Wheego Electric Cars Inc. is entering its second year by planning to launch an all-electric 2-seater and signing up 25 more dealers in select markets.
Wheego CEO Mike McQuary calls the Atlanta-based firm's new Whip LiFe model the “most affordable” of the new crop of EVs and hybrid vehicles hitting the market, such as the Chevrolet Volt andLeaf.
A late entry into the season's upcoming major auto shows, starting with Los Angeles next month, Wheego harnesses a lithium-ion battery for its Whip LiFe, which ia in production. The firm's first product this past year was the Wheego Whip, which uses a lead-acid battery.
The Whip LiFe base model's price is $32,995, plus a $1,995 air-conditioning option, but minus a tax credit of $7,500. The Whip is priced at $18,995 for the base model and $21,990 fully equipped with a $1,000 freight fee.
“E-cars have all but priced themselves out of the market,” says McQuary. “Our dealers have urged that the Whip cars not be tagged by this fate.”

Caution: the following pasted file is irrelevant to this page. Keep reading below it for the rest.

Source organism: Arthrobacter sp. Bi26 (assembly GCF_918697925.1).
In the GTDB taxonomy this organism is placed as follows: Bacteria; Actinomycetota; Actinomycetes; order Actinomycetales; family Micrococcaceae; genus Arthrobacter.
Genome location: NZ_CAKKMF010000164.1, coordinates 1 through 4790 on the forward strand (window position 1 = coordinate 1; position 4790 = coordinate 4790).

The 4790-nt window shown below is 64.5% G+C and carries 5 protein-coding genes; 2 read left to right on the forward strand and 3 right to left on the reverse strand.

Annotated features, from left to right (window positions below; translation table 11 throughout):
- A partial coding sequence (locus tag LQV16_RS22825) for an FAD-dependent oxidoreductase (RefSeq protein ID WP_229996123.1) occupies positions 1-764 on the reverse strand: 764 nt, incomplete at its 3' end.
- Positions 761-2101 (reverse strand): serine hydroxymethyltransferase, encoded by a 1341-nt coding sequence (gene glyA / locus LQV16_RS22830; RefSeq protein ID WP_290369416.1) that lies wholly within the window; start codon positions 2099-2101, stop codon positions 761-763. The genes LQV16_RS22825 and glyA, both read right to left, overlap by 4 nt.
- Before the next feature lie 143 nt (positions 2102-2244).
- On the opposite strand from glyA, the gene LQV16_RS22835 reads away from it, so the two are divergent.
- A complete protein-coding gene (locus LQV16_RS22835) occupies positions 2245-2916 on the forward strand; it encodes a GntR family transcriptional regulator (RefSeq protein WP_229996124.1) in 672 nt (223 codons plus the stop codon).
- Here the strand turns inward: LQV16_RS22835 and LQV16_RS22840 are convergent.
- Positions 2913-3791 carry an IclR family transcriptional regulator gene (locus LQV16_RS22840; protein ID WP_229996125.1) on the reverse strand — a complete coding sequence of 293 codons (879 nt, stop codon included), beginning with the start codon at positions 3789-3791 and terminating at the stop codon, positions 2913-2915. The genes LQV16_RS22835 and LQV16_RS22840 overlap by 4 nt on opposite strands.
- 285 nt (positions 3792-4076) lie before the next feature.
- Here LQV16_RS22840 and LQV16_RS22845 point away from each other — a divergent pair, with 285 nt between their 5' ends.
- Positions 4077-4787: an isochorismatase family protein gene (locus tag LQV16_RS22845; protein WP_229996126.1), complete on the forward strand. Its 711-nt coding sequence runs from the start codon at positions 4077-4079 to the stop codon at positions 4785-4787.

The front-wheel-drive Whip LiFe weighs 2,667 lbs. (1,209 kg) and delivers 60 hp at 8,500 rpm.
A key supplier and partner is the producer of Wheego's charging stations, AeroVironment Inc. Station terminals will be included as part of the vehicle package by Wheego dealers.
“Our first dealers are without a doubt the most innovative in their markets,” says McQuary.
About 300 Wheego Whip cars have been sold in 2009 and 2010, with U.S. sourcing accounting for 75% of contents. But McQuary expects that to pick up substantially with the model and a potential new assembly plant.
The vehicles currently are made in Ontario, CA. The firm plans to build new plant facilities in either Alabama, Louisiana, Oklahoma or Virginia.
The firm expects to have 50 dealers by year-end, says Wheego President Jeff Boyd, a 25-year dealership veteran who worked for the United Auto Group.
“As the electric-vehicle market expands — and we've heard forecasts of 1.5 million to 2.3 million EV sales in the U.S. by 2015 — we'll sign on to more dealerships,” he says. “No stand-alone Wheego showroom is required.”